It is the eternal question for runners – should I use ice or heat for my ailment? Which one is better to help me heal and get me back out running and doing what I love to do? Each method provides its own therapeutic benefits and when used properly can enhance the healing process and getting you up and move again.
The use of ice during the initial (acute) stage of an injury constricts blood vessels, decreasing blood flow to the injured area. Decreased blood flow will help decrease swelling, inflammation, pain, and muscle spasm. Ice also lowers cell metabolism and helps to prevent tissue death.
While ice is definitely good within the first 24 hours of an injury, it is also beneficial during later stages of injury. Ice can be used after a workout or any time there is pain, inflammation, spasm, or swelling.
In order for ice to achieve therapeutic benefits, the recommended time of application is 20 minutes. During the 20 minutes, the body goes through 4 different stages: coldness, burning, aching, and finally numbness. As soon as numbness is achieved, ice should be removed. Wait an hour before re-applying ice to the same area to resume treatment.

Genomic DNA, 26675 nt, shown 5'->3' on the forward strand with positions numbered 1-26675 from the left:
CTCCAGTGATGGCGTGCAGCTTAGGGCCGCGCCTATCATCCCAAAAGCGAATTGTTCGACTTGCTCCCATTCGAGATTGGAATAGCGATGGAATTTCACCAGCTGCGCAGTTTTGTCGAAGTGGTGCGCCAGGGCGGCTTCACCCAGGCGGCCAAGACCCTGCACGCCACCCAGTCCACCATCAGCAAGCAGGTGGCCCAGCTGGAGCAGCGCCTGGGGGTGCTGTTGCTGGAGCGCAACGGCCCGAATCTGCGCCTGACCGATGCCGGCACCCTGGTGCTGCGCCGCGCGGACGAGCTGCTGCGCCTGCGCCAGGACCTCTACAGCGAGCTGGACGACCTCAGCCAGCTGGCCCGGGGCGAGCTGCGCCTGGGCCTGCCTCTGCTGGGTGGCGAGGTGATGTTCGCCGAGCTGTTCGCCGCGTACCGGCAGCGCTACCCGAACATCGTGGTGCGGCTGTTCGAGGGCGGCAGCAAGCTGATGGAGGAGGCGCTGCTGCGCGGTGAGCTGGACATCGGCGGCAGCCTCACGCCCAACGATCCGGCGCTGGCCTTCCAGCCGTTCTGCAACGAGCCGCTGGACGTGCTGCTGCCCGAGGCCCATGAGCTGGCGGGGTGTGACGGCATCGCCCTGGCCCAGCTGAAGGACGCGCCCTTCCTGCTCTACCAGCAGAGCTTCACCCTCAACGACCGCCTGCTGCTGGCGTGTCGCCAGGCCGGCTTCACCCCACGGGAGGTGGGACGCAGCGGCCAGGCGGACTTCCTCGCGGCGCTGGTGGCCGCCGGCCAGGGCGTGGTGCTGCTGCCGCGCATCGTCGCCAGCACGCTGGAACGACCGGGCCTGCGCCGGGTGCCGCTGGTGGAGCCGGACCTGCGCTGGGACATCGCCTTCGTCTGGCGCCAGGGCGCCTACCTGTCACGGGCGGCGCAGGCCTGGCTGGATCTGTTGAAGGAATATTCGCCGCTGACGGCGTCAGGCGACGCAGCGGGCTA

The application of heat to the body also has therapeutic benefits. Heat causes the blood vessels to dilate, increasing blood flow to the area. An increase in blood flow will bring oxygen and nutrients to the injured area, helping flush out any metabolic waste created in the wake of the injury. In contrast to ice, heat application increases cell metabolism and promotes healing. Heat increases the extensibility of muscle and connective tissue, causing them to be more receptive to exercise and stretching and in turn increasing flexibility and range of motion.
Heat can also be used to increase blood flow to areas of chronic pain, tightness, and muscle spasm. Do not use heat in the first 24 hours after an injury as it will increase swelling and inflammation.